Enterprise Digital Asset Management – Part 1: System Planning

As file sizes and internet speeds continue to increase, it’s critical that computer storage and networking infrastructure keep pace—especially in the midst of a high-performance media production workflow. Any hiccup in the process can cause delivery delays, cost overages, and unhappy clients, team members, or advertisers).

So how can large-scale media producers build out a digital asset management system (DAM) that’s set up to scale easily as the demands upon it grow? We decided to let the experts weigh in.

Over the past few weeks, we’ve reached out to a number of companies working with clients at the highest and most complicated levels of media asset management and/or video production. We want to provide you an inside look at how they do what they do in hopes that you can take-aways some tips and insights that will help your own enterprise-level organization.

One of the companies we interviewed was Scale Logic, a mid-west-based provider of enterprise-level media management solutions. We invited their Chief Technology Officer, Daryl Heinis, to take us through their approach to building DAMs for some of their larger clients, and to give our readers insights into the various factors IT pros need to consider when spec’ing and purchasing equipment.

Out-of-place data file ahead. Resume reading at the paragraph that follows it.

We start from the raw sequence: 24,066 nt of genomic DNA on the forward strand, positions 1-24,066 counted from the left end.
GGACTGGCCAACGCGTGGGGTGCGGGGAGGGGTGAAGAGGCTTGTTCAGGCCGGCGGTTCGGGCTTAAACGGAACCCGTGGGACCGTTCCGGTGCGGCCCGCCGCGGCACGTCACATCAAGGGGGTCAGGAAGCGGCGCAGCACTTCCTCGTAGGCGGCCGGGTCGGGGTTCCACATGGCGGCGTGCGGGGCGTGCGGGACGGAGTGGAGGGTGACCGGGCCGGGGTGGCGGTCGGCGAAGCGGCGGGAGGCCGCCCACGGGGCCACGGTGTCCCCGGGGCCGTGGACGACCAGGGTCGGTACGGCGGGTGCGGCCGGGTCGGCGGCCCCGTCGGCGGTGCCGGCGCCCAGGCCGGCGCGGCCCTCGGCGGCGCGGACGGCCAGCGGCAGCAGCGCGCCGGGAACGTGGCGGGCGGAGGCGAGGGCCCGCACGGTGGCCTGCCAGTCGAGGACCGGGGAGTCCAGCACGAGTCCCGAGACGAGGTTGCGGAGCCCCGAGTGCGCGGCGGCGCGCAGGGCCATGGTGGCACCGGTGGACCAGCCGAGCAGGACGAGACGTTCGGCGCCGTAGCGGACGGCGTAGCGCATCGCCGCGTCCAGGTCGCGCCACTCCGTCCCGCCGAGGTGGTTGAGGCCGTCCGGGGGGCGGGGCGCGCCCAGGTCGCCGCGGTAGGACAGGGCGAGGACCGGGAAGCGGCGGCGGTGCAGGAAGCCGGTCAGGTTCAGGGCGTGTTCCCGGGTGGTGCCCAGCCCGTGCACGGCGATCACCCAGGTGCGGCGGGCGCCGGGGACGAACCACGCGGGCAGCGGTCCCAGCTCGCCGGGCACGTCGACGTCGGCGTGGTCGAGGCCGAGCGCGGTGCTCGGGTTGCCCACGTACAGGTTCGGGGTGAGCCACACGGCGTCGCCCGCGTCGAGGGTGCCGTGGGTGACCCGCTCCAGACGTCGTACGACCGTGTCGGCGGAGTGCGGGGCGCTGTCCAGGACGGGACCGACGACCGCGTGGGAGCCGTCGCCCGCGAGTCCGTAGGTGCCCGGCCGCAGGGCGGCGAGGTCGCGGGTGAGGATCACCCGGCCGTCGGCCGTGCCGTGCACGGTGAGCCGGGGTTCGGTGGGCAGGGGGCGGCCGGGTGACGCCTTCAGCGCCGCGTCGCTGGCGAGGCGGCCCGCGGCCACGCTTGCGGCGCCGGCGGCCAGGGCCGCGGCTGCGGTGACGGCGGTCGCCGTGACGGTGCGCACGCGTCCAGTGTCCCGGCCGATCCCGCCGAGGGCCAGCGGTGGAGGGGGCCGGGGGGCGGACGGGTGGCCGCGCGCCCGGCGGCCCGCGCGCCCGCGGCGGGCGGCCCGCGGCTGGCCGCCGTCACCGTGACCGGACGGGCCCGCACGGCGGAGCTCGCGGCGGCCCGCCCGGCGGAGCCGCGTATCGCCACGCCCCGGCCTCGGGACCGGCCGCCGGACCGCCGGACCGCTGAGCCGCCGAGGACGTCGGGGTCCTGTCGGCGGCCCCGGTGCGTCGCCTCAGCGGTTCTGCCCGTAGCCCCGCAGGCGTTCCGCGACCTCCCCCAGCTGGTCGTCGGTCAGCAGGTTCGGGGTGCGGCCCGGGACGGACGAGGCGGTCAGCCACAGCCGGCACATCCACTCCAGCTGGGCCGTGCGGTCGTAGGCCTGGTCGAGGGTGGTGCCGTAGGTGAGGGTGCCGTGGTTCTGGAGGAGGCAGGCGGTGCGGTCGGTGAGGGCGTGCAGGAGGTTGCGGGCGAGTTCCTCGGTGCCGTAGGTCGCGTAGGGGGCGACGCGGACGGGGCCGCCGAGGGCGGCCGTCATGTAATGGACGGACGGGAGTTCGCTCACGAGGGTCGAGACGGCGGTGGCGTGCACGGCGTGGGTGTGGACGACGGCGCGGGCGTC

Building or updating a digital asset management system can be chaotic in today’s ever-changing environment, but the founders of Scale Logic have been at it for over 20 years. In that time, they’ve served large-scale clients across all major industry sectors, especially media and entertainment companies.

Understanding large-scale challenges

When most people think of DAMs, they focus on archiving and storage. The fact is that DAMs also enable work to flow smoothly and reliably between directors, editors, producers, and the numerous stakeholders in the media production continuum. It’s just the first of many reasons why it’s important for IT teams to work with professionals who understand not just your business paradigm—but also the ways in which it’s likely to change over time.

Planning for DAM also has to consider the ways your business interfaces and interacts with other infrastructure setups. Does your business have departments or offices in various locations—whether within the same complex or on different continents—that maintain their systems locally and function as autonomous “islands”? Do you frequently do business with outside vendors or contributors, such as VFX creators, who need to exchange large files on a regular basis? Or is your business distributing or broadcasting time-sensitive material?